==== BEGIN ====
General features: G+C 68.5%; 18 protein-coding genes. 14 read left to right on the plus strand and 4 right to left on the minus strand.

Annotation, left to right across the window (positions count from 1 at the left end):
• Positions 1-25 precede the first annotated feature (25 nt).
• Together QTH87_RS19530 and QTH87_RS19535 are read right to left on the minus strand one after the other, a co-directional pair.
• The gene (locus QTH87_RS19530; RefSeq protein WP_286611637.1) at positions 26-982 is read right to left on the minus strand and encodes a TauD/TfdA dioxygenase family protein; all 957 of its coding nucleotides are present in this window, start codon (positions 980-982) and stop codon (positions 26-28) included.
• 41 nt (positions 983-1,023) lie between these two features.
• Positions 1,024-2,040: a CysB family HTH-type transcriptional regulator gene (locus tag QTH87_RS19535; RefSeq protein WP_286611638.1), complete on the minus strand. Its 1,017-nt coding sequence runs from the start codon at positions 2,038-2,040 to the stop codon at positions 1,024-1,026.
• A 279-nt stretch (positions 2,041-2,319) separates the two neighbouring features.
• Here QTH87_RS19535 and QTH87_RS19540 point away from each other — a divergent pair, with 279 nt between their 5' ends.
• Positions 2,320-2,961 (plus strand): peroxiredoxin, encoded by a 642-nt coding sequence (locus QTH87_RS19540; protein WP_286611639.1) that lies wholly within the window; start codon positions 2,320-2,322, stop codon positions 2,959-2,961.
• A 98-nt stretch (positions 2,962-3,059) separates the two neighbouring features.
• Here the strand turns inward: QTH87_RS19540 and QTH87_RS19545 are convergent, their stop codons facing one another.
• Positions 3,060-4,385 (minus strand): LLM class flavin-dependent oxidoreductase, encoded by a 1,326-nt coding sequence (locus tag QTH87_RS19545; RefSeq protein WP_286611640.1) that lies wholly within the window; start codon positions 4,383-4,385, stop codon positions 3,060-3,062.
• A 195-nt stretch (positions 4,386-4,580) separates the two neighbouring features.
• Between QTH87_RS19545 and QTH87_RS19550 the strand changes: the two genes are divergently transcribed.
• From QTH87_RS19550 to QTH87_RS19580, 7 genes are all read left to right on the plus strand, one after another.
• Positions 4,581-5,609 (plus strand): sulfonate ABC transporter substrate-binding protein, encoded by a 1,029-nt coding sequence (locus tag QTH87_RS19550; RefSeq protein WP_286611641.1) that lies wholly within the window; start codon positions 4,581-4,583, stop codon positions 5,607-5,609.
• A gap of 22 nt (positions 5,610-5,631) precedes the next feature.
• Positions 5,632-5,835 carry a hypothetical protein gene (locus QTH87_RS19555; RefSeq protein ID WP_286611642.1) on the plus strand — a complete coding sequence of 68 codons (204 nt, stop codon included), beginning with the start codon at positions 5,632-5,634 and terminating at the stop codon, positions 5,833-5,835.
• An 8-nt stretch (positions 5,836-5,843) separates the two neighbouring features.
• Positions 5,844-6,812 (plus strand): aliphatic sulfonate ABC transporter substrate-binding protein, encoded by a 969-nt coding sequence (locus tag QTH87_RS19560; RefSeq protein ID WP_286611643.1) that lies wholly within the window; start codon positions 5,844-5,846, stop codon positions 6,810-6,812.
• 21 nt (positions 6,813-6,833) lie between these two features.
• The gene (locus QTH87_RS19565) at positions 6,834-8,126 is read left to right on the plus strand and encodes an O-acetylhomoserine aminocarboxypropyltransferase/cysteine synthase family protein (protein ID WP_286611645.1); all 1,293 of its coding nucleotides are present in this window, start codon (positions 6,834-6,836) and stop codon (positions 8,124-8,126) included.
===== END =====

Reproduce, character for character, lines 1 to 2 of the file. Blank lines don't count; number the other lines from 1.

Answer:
General features: G+C 68.5%; 18 protein-coding genes. 14 read left to right on the plus strand and 4 right to left on the minus strand.

Annotation, left to right across the window (positions count from 1 at the left end):